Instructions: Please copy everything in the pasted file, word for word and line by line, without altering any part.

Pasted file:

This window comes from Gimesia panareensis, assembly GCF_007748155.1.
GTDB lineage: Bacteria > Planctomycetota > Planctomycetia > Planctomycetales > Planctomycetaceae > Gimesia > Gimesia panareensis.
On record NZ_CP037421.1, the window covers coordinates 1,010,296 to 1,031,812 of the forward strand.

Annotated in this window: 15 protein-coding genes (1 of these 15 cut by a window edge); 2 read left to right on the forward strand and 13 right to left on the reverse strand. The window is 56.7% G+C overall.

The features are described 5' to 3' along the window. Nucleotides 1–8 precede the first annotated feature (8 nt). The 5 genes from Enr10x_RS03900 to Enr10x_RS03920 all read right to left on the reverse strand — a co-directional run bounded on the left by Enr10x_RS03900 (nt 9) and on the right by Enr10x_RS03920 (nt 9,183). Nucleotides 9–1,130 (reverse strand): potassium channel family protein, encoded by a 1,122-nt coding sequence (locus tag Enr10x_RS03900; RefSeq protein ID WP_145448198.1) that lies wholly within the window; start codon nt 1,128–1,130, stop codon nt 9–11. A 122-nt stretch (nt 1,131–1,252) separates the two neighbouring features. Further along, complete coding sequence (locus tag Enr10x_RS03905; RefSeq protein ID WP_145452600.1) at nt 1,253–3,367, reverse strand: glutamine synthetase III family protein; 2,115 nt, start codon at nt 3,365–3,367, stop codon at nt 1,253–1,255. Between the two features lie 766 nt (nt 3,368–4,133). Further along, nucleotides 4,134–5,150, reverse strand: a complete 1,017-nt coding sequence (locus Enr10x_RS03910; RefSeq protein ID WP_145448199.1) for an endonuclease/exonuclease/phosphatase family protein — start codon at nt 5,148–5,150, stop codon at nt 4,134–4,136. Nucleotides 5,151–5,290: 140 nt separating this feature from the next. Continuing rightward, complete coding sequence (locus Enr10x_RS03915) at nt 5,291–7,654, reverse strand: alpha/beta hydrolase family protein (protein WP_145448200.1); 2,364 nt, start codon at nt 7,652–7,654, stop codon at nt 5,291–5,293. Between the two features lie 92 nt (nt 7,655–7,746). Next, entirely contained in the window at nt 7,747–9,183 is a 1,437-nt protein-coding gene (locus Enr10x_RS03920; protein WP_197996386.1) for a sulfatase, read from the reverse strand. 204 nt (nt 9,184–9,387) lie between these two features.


This window comes from Gimesia panareensis, assembly GCF_007748155.1.
GTDB lineage: Bacteria > Planctomycetota > Planctomycetia > Planctomycetales > Planctomycetaceae > Gimesia > Gimesia panareensis.
On record NZ_CP037421.1, the window covers coordinates 1,010,296 to 1,031,812 of the forward strand.

Annotated in this window: 15 protein-coding genes (1 of these 15 cut by a window edge); 2 read left to right on the forward strand and 13 right to left on the reverse strand. The window is 56.7% G+C overall.

The features are described 5' to 3' along the window. Nucleotides 1–8 precede the first annotated feature (8 nt). The 5 genes from Enr10x_RS03900 to Enr10x_RS03920 all read right to left on the reverse strand — a co-directional run bounded on the left by Enr10x_RS03900 (nt 9) and on the right by Enr10x_RS03920 (nt 9,183). Nucleotides 9–1,130 (reverse strand): potassium channel family protein, encoded by a 1,122-nt coding sequence (locus tag Enr10x_RS03900; RefSeq protein ID WP_145448198.1) that lies wholly within the window; start codon nt 1,128–1,130, stop codon nt 9–11. A 122-nt stretch (nt 1,131–1,252) separates the two neighbouring features. Further along, complete coding sequence (locus tag Enr10x_RS03905; RefSeq protein ID WP_145452600.1) at nt 1,253–3,367, reverse strand: glutamine synthetase III family protein; 2,115 nt, start codon at nt 3,365–3,367, stop codon at nt 1,253–1,255. Between the two features lie 766 nt (nt 3,368–4,133). Further along, nucleotides 4,134–5,150, reverse strand: a complete 1,017-nt coding sequence (locus Enr10x_RS03910; RefSeq protein ID WP_145448199.1) for an endonuclease/exonuclease/phosphatase family protein — start codon at nt 5,148–5,150, stop codon at nt 4,134–4,136. Nucleotides 5,151–5,290: 140 nt separating this feature from the next. Continuing rightward, complete coding sequence (locus Enr10x_RS03915) at nt 5,291–7,654, reverse strand: alpha/beta hydrolase family protein (protein WP_145448200.1); 2,364 nt, start codon at nt 7,652–7,654, stop codon at nt 5,291–5,293. Between the two features lie 92 nt (nt 7,655–7,746). Next, entirely contained in the window at nt 7,747–9,183 is a 1,437-nt protein-coding gene (locus Enr10x_RS03920; protein WP_197996386.1) for a sulfatase, read from the reverse strand. 204 nt (nt 9,184–9,387) lie between these two features.